At the same time, health systems, payers, and other partners worked even more closely with their independent physician partners in the fight against Covid-19, shining light on the indispensability of these partnerships—and on the shortcomings in existing partnerships. The strongest independent groups are noticing this shift and thinking of potential partners as tools to maintain autonomy and looking for models that allow for investment in growth without losing their independence. I expect that these groups will continue to grow and become consolidators, oftentimes competing with other legacy players.
Yulan Egan, Managing Director, Executive Insights
If you'd told me two years ago that when virtual care finally had its moment, traditional health systems and physician groups would be the ones to deliver most of that care, I wouldn't have believed you. But that's precisely what has happened amid the pandemic: the vast majority of virtual care patients received that care from their own physicians, not from a third-party vendor or a virtual care service provided by their health plan. The question now is whether local providers can maintain the lead they developed during the pandemic. Vendors are working hard to evolve their models to include full-blown primary care, chronic disease management, and downstream navigation to compete more effectively with traditional provider groups.
But while telehealth may not return to the extraordinary utilization levels seen in Spring 2020, it's remained orders of magnitude higher than before the pandemic. Local providers—doctors, health systems, and ambulatory sites of care—have a once-in-a-generation opportunity to embrace the digital revolution that can drastically expand access to care while providing new options to clinical staff to practice medicine. But if they turn their backs on digital health, those technology providers with national scope will almost certainly fill the void to satisfy patient demand, with long-term steerage consequences for local incumbents.
Robert Lazerow, Managing Director, Executive Insights, and Christopher Kerns, Vice President, Executive Insights
Concerted focus on patient safety surprisingly led to improvements in consumer experience. For anyone who's had to experience the masking and visitation policies imposed at most sites of care, that may sound ridiculous. But the new burdens placed on legacy care delivery led to a flowering of innovation in the ways patients can access care. The huge gains in virtual care are well-known, but we've also seen massive steps forward in the deployment of low-cost home-based care options with the potential to improve not only quality of life, but also accelerate the adoption of value-based care (which typically funds home-based care) and provide greater access to historically underserved populations. And on a more prosaic level, millions of consumers can now receive immunizations, pick up prescriptions, and receive care management services from the convenience and comfort of their cars via drive-through options. What an irony that a pandemic that placed innumerable burdens and barriers on daily life could lead to a revolution in consumer convenience.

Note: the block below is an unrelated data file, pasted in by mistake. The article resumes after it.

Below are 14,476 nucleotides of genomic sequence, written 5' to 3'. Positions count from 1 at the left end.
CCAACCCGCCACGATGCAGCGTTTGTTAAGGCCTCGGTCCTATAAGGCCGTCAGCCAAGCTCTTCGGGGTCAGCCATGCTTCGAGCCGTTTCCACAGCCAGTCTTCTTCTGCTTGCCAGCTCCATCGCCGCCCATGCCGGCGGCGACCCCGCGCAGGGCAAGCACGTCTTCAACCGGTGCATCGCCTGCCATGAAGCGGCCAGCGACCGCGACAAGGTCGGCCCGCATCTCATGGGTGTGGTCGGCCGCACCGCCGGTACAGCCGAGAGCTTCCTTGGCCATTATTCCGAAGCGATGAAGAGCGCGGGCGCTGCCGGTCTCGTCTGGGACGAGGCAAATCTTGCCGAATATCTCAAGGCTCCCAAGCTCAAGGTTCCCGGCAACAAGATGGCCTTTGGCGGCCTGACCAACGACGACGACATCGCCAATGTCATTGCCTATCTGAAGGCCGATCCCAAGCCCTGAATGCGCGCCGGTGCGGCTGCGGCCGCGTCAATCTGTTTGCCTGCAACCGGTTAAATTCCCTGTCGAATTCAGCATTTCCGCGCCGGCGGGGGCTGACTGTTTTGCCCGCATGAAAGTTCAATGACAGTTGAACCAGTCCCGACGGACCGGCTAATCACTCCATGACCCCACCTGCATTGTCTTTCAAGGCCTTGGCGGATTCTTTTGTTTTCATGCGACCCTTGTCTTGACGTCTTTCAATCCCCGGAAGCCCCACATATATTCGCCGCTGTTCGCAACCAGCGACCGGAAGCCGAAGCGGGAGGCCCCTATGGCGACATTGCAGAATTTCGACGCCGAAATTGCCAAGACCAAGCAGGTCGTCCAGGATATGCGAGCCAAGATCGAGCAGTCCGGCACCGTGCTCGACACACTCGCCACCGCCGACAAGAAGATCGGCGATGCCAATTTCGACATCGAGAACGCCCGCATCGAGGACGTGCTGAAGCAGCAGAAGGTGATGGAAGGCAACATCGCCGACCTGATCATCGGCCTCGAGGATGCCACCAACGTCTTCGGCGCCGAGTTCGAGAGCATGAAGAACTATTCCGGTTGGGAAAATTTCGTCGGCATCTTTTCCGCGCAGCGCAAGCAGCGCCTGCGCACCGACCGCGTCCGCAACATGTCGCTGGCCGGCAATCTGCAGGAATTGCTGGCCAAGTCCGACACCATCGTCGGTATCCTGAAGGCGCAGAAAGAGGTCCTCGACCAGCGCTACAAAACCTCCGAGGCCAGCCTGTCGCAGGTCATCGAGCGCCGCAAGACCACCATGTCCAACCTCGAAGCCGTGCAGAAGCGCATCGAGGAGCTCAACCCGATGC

Christopher Kerns, Vice President, Executive Insights
In the Before Times, clinical trials could accurately be described as slow, expensive, and, shall we say, unrepresentative of the populations being served. The combination of a pandemic spurring the need for rapid vaccine deployment, a massive injection of public funds, and a potentially global market, drug makers began embracing technology and artificial intelligence to source clinical trial participants more effectively, cheaply, and equitably. It's not just the mRNA-based vaccines that made a giant leap forward, it's the entire clinical trial process for nearly every drug imaginable. The ability to bring pharmaceutical innovations to market faster and more cheaply will likely have long-term consequence both good and bad for society writ large.
On the one hand, the ability to treat disease will likely accelerate, leading to significant improvements in quality and length of life. On the other, these innovations raise a troubling question: who will pay for this massive innovation? The answer to that question remains unclear, and in the meantime, we could see drug costs skyrocket—which could in turn lead to draconian policy responses. The clinical trial revolution is here, but its impact is as uncertain as ever.
Amanda Berra, Expert Partner
In the winter of 2020, we pulled together a list of major industry impacts of the pandemic, and for a second I thought—wait, we missed uninsurance. I thought that had to be on the list—after all, unemployment was rampant, so clearly providers had to have been hit with a massive wave of uninsurance and bad debt. But when I tried to put together the support for that assertion, I realized I couldn't. We hadn't heard any evidence of this in conversations with hospitals or health systems; no health care leaders spontaneously cited it as an issue.